Ending several years of turnover at the Corporation for National and Community (CNCS), the U.S. Senate yesterday confirmed Wendy Spencer as the agency’s next chief executive officer. She is scheduled to begin her new position on April 9.
Spencer, who was nominated by President Barack Obama last October, will become at least the fourth CEO or acting CEO at the federal agency in just a few years. CNCS has not had a CEO serve longer than 15 months since David Eisner stepped down in November 2008 after five years leading the corporation.
Spencer has been CEO of the Florida Governor’s Commission on Volunteerism and Community Service (Volunteer Florida) since 2003. She was responsible for managing federal and state grants, setting policy and program priorities, providing training and monitoring, coordinating volunteers and donations in times of disaster, and promoting service and volunteering across the state.
“As a leader, Wendy is known for uniting diverse groups and organizations to work on common goals,” said Laysha Ward, chair of the CNCS Board of Directors. “Wendy has the experience and reputation to drive the CNCS mission to help solve local problems, support vulnerable citizens, and strengthen communities throughout the United States.”
Robert Velasco has been serving as interim CEO since May, after Patrick Corvington resigned to become senior vice president for volunteer and institutional engagement at Habitat for Humanity International in Atlanta, Ga. Corvington left CNCS after just 15 months; he was appointed and confirmed after the president’s first nominee, Nike Foundation President Maria Eitel, withdrew in May 2010 due to undisclosed health reasons. Nicola Goren had been serving as acting CEO until Corvington’s confirmation.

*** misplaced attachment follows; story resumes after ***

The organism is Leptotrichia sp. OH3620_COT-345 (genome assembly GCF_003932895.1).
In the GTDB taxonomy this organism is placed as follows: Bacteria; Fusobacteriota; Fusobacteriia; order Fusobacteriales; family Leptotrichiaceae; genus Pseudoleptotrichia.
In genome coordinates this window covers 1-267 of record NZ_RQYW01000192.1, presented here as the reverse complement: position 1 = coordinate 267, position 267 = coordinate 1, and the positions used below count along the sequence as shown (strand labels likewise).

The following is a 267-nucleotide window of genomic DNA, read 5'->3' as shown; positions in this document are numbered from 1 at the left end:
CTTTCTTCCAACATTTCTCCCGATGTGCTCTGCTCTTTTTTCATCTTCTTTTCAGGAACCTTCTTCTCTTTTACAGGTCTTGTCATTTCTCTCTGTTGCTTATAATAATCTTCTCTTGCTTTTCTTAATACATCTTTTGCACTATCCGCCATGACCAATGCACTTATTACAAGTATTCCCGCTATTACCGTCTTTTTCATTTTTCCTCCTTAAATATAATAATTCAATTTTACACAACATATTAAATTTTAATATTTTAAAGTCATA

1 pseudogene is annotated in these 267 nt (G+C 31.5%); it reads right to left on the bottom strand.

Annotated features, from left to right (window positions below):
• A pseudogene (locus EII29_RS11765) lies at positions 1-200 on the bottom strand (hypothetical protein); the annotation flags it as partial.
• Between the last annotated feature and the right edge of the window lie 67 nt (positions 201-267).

Spencer was appointed by President George W. Bush to the President’s Council on Service and Civic Participation in 2006, along with 24 leading advocates for volunteer service across America. She received the Governor’s Award at the 2005 Florida Governor’s Hurricane Conference for her leadership in response and recovery work due to the record setting disasters throughout the state the previous year. This past year, she was elected to serve as chair of the American Association of State Service Commissions.
Spencer previously served as director of the Florida Park Service, where she oversaw natural resource and recreation management for Florida’s 158 state parks, managed by 1,600 staff and supported by 5,000 volunteers and 80 citizen support organizations. She also was campaign director of the United Way of the Big Bend and director of marketing for the Macon County, Georgia, Chamber of Commerce, among other positions.